Botvinnik also says somewhere that strategic players like him are often subject to time pressure. It seems "strategic" in the Russian school means something different from "positional"; for example, Yusupov has separate sections on strategy and positional play in his books. Could a Russian member perhaps comment on this? I don't think Botvinnik meant players like Karpov or Smyslov, who make one good move after another, then pounce, but rather players like himself (and maybe Grischuk and  Ivanchuk?) who rely on devising and assessing somewhat longer original plans at the board. That makes sense, since according to Bo Hansen's schema it's play by careful reasoning rather than intuition.

It may go without saying, but older players are also more subject to time trouble than younger ones. Even Capablanca and and Anand, probably the fastest minds in chess history, ran into time trouble in their 40s.
« Last Edit: 04/02/20 at 00:37:51 by ReneDescartes »  
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an ordinary chessplayer
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Re: Grischuk's time management
Reply #22 - 03/31/20 at 14:17:53
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Excellent couple of posts. I especially like tipau's comparison of helpful advisors versus unhelpful critics.

If you saw me play in the period 1985-1995, you might conclude I was a time pressure "addict". It's not the case. As a youngster I played very fast, and after one too many blunders from hasty play at slow time controls, I decided that I would never again resign until I had used all the time on my clock. Obviously it would not be ideal to blunder first and only then slow down in an attempt to make a comeback. So I began a many years quest to find the best use of the time. In the period 1995-2002 I became fast again. Now that I am mostly retired from competitive play, it's hit or miss whether I get into time pressure. I think it was Vidmar who said you can't put chess on a shelf.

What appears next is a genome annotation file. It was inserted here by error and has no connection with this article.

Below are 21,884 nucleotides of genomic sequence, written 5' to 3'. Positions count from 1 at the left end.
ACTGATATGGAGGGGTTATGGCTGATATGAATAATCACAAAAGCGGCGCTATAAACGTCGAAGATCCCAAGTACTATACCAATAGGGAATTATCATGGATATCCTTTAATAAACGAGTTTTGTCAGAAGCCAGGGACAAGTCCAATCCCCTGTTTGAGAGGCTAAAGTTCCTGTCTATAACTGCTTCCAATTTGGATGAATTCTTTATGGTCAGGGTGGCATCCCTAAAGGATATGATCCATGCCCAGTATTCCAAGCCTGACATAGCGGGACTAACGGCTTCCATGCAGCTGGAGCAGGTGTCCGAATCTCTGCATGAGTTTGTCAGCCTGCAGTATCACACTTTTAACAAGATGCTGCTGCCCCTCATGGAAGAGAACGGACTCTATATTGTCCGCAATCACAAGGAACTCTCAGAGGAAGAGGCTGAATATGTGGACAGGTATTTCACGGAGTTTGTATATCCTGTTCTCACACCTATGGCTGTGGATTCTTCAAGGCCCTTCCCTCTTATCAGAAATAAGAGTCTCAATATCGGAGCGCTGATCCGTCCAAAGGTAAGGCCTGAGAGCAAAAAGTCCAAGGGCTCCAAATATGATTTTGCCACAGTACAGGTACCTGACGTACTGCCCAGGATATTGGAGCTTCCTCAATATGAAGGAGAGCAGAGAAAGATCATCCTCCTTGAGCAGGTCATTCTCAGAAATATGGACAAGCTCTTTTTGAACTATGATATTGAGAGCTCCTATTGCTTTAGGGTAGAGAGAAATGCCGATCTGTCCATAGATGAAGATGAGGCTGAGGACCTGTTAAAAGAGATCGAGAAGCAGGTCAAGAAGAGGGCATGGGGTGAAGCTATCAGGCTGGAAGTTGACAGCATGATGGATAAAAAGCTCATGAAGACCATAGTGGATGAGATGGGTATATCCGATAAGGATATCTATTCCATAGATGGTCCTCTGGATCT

My first theory was that thinking hard from move one would "warm up" the brain and then I wouldn't make mistakes later. Useless. Many years later I found the two best ways to warm up were to go for a walk, and work some puzzles from a book. Both of those before the game, obviously!

My second theory was that playing "creatively" in the opening and middlegame would somehow lead to positions where my opponent will make more mistakes than me. Sort of worked, but not against decent opposition. They just made good moves fast and all my creativity went for nothing.

The key discovery I made, around 1992-1993, was accidental - working through the Encyclopedia of Combinations, I realized I make illegal moves when calculating variations. I also realized (a) the actual error is non-deterministic, meaning I don't always make the same mistake in the same position; (b) the frequency of error is highly variable depending on my form.

Now began a couple of years of experimenting to see how to control this problem.

Regarding point (a), the thing to do is recalculate some variations as a quality control check. Since my illegal moves are non-deterministic, there's no blind spot. Recalculating a variation, the second time I will not make the same mistake(s), and will notice any previous error(s). If pass, then calculations can be trusted. If fail, then variations in that game have to be double-checked carefully, even if this means getting into time pressure.

Regarding point (b), I found that staying sharp for a weekend tournament means playing two to three hours of serious chess at least three times per week. This from many years of playing at three chess clubs (Tuesday, Wednesday, and/or Friday), varying between one to three nights per week. That's on top of all the studying I was doing. Studying is important, but it dulls the mind. Playing serious games, even against slightly inferior opponents, sharpens the mind. Another way to look at it: when studying, there is no penalty for illegal moves! Yet another way to look at it: playing the moves on a chessboard or computer, it's not even possible to make illegal moves! Note that early on I was one of the strongest players at all three clubs. Later on I was by far the strongest player at all three clubs, but unlike others I didn't stop attending as I became good. I wasn't playing for the club, I was playing for the weekend.
  
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Re: Grischuk's time management
Reply #21 - 03/31/20 at 11:08:23